# Embedding $S_n$ in $A_{2n}$

I want to embed the symmetric group $S_n$ into the bigger alternating group $A_{2n}$. How could I find such an injective homomorphism?

• Hint: $f(12)=(12)(34)$ – Thijs Dec 7 '14 at 20:22
• Hint: $\lbrace 1,\dots,2n\rbrace$ is two copies of $\lbrace 1,\dots,n\rbrace$. – Olivier Bégassat Dec 7 '14 at 20:23
• Think of $S_n$ permuting a $2n$ element set in pairs. – Cheerful Parsnip Dec 7 '14 at 20:23
• Don't bother with cycle notation. Given two nonnegative integers $n$ and $m$, embed $S_n \times S_m$ into $S_{n+m}$ by sending every pair $\left(g, h\right) \in S_n \times S_m$ of permutations to the permutation of $\left\{1, 2, \ldots, n+m\right\}$ which sends every $i \leq n$ to $g\left(i\right)$ while sending every $i > n$ to $h\left(i-n\right) + n$. Thus, $\left(g, g\right) \in S_n \times S_n \subseteq S_{2n}$ for every $g \in S_n$. Show that this actually lies in $A_{2n}$. – darij grinberg Dec 7 '14 at 20:38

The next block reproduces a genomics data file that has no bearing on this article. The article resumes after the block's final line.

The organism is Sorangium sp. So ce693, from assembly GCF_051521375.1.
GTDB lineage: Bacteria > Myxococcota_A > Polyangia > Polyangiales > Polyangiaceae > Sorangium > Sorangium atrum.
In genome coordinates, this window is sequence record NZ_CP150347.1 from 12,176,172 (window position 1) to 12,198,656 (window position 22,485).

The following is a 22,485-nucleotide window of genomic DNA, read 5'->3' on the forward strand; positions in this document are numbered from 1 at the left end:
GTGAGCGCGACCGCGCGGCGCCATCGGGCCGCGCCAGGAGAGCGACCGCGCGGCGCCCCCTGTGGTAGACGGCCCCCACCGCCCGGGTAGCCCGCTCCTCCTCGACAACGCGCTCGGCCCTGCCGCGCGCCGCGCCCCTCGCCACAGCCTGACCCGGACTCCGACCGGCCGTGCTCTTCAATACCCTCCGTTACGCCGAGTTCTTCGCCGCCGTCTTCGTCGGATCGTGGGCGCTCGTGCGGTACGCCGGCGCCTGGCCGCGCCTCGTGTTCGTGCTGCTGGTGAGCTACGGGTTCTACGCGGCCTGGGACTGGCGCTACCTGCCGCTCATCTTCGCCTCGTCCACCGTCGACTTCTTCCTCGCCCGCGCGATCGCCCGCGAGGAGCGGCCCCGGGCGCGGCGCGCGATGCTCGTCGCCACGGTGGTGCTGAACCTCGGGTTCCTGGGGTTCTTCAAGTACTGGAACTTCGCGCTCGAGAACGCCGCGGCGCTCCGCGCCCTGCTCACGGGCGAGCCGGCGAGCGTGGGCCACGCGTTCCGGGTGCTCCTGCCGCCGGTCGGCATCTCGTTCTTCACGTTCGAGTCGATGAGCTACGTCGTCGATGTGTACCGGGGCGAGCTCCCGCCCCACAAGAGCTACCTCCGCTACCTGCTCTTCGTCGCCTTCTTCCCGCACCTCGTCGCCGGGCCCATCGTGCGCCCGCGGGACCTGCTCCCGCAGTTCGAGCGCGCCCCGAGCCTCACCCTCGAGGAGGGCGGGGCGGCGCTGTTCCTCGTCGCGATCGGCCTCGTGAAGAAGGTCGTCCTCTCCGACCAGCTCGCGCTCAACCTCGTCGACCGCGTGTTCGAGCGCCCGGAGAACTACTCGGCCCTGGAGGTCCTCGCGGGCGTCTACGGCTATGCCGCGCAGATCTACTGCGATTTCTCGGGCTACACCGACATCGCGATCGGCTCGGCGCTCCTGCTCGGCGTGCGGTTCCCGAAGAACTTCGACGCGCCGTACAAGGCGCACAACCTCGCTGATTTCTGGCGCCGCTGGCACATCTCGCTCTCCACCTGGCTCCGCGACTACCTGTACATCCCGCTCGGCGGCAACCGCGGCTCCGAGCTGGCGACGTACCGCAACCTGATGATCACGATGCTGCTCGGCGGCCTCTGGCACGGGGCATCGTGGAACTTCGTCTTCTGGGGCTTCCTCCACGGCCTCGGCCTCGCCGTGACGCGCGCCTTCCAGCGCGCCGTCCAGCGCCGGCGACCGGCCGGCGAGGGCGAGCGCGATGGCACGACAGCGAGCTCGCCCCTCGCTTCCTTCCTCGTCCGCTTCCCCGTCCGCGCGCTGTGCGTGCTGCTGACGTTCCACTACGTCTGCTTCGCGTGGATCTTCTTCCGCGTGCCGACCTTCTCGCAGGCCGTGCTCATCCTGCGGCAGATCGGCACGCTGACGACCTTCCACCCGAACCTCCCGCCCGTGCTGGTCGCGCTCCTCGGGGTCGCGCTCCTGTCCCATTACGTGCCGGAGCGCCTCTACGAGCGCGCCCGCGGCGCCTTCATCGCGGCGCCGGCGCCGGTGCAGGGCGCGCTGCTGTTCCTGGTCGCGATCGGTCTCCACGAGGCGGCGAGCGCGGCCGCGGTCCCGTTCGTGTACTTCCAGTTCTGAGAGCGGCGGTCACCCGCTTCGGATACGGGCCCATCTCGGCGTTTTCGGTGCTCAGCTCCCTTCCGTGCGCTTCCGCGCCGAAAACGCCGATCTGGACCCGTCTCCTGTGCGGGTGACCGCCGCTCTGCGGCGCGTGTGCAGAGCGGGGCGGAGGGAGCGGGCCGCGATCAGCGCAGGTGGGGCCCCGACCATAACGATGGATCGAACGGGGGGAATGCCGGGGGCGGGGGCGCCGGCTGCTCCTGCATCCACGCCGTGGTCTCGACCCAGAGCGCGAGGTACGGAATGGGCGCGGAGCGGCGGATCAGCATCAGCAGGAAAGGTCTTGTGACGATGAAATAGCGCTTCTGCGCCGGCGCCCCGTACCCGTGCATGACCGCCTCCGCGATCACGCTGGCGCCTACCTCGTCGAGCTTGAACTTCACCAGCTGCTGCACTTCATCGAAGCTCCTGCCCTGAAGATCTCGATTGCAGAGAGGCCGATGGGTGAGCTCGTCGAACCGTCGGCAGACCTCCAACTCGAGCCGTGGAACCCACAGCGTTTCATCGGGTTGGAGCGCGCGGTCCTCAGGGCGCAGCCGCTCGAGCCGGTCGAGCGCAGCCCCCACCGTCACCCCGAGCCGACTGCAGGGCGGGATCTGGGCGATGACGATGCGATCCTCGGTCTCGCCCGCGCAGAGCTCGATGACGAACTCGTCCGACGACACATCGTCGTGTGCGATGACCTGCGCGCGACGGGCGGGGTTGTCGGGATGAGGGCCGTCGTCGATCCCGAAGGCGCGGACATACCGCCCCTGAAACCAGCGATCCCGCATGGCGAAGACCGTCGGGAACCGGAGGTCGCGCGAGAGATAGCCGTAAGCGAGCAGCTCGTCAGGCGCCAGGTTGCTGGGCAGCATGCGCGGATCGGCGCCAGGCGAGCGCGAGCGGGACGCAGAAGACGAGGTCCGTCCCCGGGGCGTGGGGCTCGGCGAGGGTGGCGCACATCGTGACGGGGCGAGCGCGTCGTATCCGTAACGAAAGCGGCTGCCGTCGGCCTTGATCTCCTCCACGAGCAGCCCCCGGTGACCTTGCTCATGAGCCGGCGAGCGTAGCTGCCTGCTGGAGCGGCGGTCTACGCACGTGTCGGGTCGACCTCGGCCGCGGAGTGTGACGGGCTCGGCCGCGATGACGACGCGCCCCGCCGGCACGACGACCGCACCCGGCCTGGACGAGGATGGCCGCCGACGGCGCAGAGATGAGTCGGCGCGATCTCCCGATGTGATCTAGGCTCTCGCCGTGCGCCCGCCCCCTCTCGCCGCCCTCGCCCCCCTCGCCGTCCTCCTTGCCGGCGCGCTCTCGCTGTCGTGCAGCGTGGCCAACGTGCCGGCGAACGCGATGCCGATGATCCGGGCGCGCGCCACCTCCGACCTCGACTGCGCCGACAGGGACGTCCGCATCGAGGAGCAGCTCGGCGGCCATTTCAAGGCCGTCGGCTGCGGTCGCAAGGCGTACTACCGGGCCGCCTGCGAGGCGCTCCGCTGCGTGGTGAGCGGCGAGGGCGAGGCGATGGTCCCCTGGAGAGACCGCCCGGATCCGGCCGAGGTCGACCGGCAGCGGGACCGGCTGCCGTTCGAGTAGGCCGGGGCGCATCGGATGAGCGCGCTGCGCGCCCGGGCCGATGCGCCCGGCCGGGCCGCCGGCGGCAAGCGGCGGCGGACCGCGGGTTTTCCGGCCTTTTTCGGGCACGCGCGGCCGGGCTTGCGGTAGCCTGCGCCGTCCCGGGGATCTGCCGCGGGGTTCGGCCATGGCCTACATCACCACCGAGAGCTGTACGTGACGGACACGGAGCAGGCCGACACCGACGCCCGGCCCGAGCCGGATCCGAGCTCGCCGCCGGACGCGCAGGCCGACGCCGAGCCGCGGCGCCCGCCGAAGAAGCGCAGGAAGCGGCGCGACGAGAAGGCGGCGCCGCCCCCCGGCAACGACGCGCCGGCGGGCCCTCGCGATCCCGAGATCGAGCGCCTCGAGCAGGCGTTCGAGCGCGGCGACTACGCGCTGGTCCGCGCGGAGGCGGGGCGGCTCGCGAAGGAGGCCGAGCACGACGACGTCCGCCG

• – Jyrki Lahtonen Dec 7 '14 at 21:36

## 1 Answer

Proposition Let $n\ge 2$. The symmetric group $S_n$ can be embedded into the alternating group $A_k$ if and only if $k\ge n+2$.

A proof can be found here, and also at the link Jyrki has given in the comments. So $S_n$ cannot be embedded into $A_{n+1}$, for $n>1$, but $S_n\hookrightarrow A_{n+2}\hookrightarrow A_{n+3}\hookrightarrow A_{n+4}\hookrightarrow \cdots$, etc. is fine.